Guests would ask about how I was able to bake so many cakes and have them turn out. To which I would always reply 'lots of ruined cakes.'
I'm now older than I was in college, and I've been baking during all of the intervening years, and so reason would suggest that perhaps the cakes don't get ruined anymore. Reason, however, would be wrong.
Today Brandon asked for some sort of dessert. As today was Fast Friday, I had been thinking about desserts, and had been wanting 'millionaire shortbread,' a concoction of layered shortbread, caramel, and chocolate. The recipe calls for caramel made by boiling a can of sweetened condensed milk. Last time I made the recipe (about halfway between dessert night and now), the caramel had been runny and squished out between the chocolate and shortbread when I bit it.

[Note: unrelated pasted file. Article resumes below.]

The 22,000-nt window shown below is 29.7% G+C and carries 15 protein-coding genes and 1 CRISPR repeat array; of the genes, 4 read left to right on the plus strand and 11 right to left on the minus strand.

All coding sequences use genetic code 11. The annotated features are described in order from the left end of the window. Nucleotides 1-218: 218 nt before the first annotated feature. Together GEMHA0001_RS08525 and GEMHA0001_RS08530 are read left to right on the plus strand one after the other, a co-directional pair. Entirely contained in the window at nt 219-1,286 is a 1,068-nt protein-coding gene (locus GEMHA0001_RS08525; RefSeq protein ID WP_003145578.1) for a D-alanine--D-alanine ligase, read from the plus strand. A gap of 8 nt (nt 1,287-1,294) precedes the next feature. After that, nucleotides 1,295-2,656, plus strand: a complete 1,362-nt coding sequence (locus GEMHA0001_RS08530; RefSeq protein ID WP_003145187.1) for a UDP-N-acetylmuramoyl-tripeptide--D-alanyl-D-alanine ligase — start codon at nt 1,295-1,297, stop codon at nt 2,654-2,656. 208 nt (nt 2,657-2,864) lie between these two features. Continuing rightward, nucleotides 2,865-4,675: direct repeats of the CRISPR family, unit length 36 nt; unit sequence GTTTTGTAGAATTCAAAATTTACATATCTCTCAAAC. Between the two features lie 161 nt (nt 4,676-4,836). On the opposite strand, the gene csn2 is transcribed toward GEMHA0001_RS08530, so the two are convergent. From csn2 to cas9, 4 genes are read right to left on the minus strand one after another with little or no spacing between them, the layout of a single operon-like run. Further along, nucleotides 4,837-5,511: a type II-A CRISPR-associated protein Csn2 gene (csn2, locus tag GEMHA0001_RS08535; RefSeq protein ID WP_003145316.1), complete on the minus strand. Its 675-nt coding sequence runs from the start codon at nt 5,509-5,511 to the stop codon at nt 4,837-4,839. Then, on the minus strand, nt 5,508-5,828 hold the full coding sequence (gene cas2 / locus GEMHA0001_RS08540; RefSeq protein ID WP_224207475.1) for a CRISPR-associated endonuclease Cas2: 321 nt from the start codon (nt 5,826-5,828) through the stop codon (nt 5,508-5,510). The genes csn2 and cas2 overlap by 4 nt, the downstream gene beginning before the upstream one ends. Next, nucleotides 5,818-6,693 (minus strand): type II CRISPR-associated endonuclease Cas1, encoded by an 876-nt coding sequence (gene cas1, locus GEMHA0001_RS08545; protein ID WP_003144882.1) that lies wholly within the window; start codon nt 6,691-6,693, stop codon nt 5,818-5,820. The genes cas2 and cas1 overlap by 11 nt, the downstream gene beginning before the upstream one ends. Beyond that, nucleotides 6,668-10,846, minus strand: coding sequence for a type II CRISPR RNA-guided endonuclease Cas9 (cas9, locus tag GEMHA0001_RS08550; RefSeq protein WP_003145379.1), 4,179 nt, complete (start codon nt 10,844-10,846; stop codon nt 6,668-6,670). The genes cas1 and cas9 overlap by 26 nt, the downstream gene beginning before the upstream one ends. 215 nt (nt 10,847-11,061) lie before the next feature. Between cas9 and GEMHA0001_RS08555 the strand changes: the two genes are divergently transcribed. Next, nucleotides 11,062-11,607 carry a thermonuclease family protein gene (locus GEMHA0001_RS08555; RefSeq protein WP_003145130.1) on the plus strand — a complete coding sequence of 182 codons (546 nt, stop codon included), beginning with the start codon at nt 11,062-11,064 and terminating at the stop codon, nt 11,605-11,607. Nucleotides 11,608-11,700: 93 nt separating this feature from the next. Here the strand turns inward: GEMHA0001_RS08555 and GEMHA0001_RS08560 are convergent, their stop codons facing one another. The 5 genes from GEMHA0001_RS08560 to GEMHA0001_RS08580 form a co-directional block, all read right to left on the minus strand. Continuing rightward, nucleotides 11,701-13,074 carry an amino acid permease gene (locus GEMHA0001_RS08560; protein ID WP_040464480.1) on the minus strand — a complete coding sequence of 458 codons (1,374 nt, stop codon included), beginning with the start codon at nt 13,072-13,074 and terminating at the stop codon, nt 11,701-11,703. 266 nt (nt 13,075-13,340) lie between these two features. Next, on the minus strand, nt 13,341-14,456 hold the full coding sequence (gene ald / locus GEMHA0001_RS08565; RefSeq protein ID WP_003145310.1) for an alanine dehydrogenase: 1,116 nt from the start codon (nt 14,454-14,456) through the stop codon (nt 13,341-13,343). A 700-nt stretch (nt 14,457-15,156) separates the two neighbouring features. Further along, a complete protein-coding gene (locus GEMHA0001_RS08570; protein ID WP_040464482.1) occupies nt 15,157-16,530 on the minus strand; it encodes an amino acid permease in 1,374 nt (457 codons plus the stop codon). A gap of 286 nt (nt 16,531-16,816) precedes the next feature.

I'm always in search for the absolute best way to do anything, especially for my desserts. And so I looked for a recipe for caramel made the old-fashioned way with a candy thermometer. I boiled it to the 'firm ball' stage, spread it on the shortbread, cooled it, and finished with the chocolate.
After getting the girls ready for bed and rushing through scriptures, we all eagerly awaited our candy confection as the girls watched me get the knife out to neatly slice up our treat. I plunged in the knife. It skidded through the chocolate. I tried again. It went in a quarter inch. I put my shoulder into my work, and I heard a cracking sound. I lifted out the first piece.
Out came crumbles of shortbread and shards of caramel. Sophia greedily grabbed a piece and stuffed it into her mouth. After chewing a few minutes, she began crying. The caramel was stuck to her teeth and was hurting her cheek. I tried a piece. My jaws started hurting from the work, and I too was picking caramel from my teeth.
And so, the pan sits in the kitchen, with only a few small pieces taken out, a testament to the dangers of deviating from a recipe. Two hours gone, and only sore jaws to show for it. Sigh.